that the AENs that are FPN’s are prefixed to a multitude of

hills, streams and villages” indicate that these place names are

very old because the names for hills and streams are rarely

changed.

Page (1988, p.67) noted four common prefixes used in the

FPN’s: Koro ‘village,hill’, wai-ni- ‘water of’; vatu- ‘stone’;

and na- ‘the’. These terms are closely related to Manding terms

as illustrated below:

FPN English Manding

koro hill kuru

koro village so-koro

wai-ni water of ba-ni ‘course

of water’

vatu stone bete

na the ni

As illustrated above the AENs and Manding terms are analogous for

‘hill’, ‘the’ and ‘of’. It would appear that the FPN /w/

corresponds to Manding /b/. Due to the thousands of miles

separating the Manding and AENs, this cognate can be explained as

loan words. Given the full agreement of these terms suggest a

genetic relationship between AENs and Manding and descent from

Paleo-African.

In addition to AENs serving as FPNs we find many toponyms in

Oceania that corresponds to West African place names. In

illustration 27:1 we see 36 place names from Oceania and West

Africa that share full correspondence.

Manding ,Polynesian and Melanesian share many terms for

kinship, dwellings, topographical features, dwellings and

utensils.

 

 

ILLUSTRATION 27:1 : PLACE NAMES IN

AFRICA AND THE PACIFIC

WEST AFRICA OCEANIA

Alamand Alamanda

Alika Alika

Alika Arika

Babonga Babonga

Bagola Bagola

Batori Batori

Bakaka Bakaka

Bambula Bambula

Buduri Buduri

Burbura Burbura

Gambia Gambia

Kalobi Kalobi

Kalonda Kalonda

Kalonga Kalonga

Kamalo Kamalo

Kambia Kambia

Kamori Kamori

Kantara Kantara

Karako Karako

Kayata Kayata

Kukula Kukula

Magari Magari

Magura Maguri

Makara Makara

Marosi Maros

Oronga Oronga

Palanka Palanka

Parapara Parapara

Sio Sio

Sumbura Sumbura

Tamana Tamana

Taraba Taraba

Taramal Taramal

Teleki Teleki

Totoki Totoki

Varong Varong

 

 

 

(These place names were collected by Dr. Vamos Toth Bator, they

are taken from his multivolume Tamana, series.)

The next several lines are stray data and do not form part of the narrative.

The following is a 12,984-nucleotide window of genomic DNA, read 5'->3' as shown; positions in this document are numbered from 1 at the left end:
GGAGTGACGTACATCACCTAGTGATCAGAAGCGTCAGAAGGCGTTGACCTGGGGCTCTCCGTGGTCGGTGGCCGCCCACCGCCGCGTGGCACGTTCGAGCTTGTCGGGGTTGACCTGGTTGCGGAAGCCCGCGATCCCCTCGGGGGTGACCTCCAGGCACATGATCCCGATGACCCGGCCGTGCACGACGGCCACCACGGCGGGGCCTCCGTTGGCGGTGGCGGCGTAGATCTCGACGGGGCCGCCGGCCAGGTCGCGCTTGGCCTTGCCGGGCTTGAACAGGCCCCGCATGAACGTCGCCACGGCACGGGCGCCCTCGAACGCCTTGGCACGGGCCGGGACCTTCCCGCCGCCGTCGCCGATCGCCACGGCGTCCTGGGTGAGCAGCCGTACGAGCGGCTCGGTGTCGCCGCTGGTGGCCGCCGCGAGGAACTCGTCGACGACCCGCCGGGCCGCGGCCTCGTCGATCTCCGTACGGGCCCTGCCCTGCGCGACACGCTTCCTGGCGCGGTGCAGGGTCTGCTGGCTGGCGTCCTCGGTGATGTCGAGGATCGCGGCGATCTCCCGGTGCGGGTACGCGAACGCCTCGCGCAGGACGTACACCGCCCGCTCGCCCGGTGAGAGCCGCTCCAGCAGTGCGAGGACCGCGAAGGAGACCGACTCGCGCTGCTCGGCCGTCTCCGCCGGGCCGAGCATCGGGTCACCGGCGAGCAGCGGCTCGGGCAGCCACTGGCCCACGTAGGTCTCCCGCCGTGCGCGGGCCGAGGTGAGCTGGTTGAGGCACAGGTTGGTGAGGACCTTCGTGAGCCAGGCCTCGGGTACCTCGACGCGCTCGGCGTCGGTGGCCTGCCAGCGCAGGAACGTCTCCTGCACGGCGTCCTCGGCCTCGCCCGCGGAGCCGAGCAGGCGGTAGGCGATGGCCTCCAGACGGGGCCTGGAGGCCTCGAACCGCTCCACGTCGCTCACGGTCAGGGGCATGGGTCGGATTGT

_________________________________________________________________

Common Terms:

English Manding Melanesian Polynesian

arrow bye,bya fana,pane fana,pana

Father baba babi papa

Man tye ta taga-ta

head ku tequ-qa tuku-noa

pot daga taga taga

vase bara pora,bora bora-bora

fish yege ige, ika ika

ox, cattle konga,gunga kede kuda

_________________________________________________________________

 

 

 

The earliest Austronesian language speakers appeared on the

mainland around 6000 years ago. Except for Formosa/Taiwan, there

are no Austronesian speakers on the mainland today. (Bellwood

1991, p.90) Benedict (1990) a specialist in Austronesian

languages sees a relationship between the Austronesian and Thai

languages.

Again it should be remembered that the ancient Chinese called

the Austronesians Yin. The first Austronesian sites in Southeast

Asia and southern China include the Qlinglingkang culture. Here

6000 years ago people made stone knives and pottery and raised

cattle and pigs. Other Austronesian sites include Dapenkeng,

Longshanoid, Hoabinhian and Yuanshan. (Chang 1987, Bellwood 1990)

The ancient Austronesians cultivated rice, millet, yams and

sugarcane. (Bellwood 1990, p.92)

It would appear that the Polynesians learned agriculture from

the Manding as illustrated below:

Polynesian English Manding

*talun fallow, land daa

*tanem to plant, sow daa

*suluq torch, jet of flame suu

*kuDen cooking pot,bowl ku

The reference to the Manding in the Pacific should not be

surprising because Manding speakers helped found the Xia dynasty

in China, and would have been among the ethnic groups pushed into

south China and thence the Pacific islands by the mongoloid

peoples after 500 B.C Other Manding may have settled the islands

before then as explorers given the persistence of Manding terms

agreeing with Pacific island place names.

Melanesian and Manding are also very close in the area of

agricultural terms: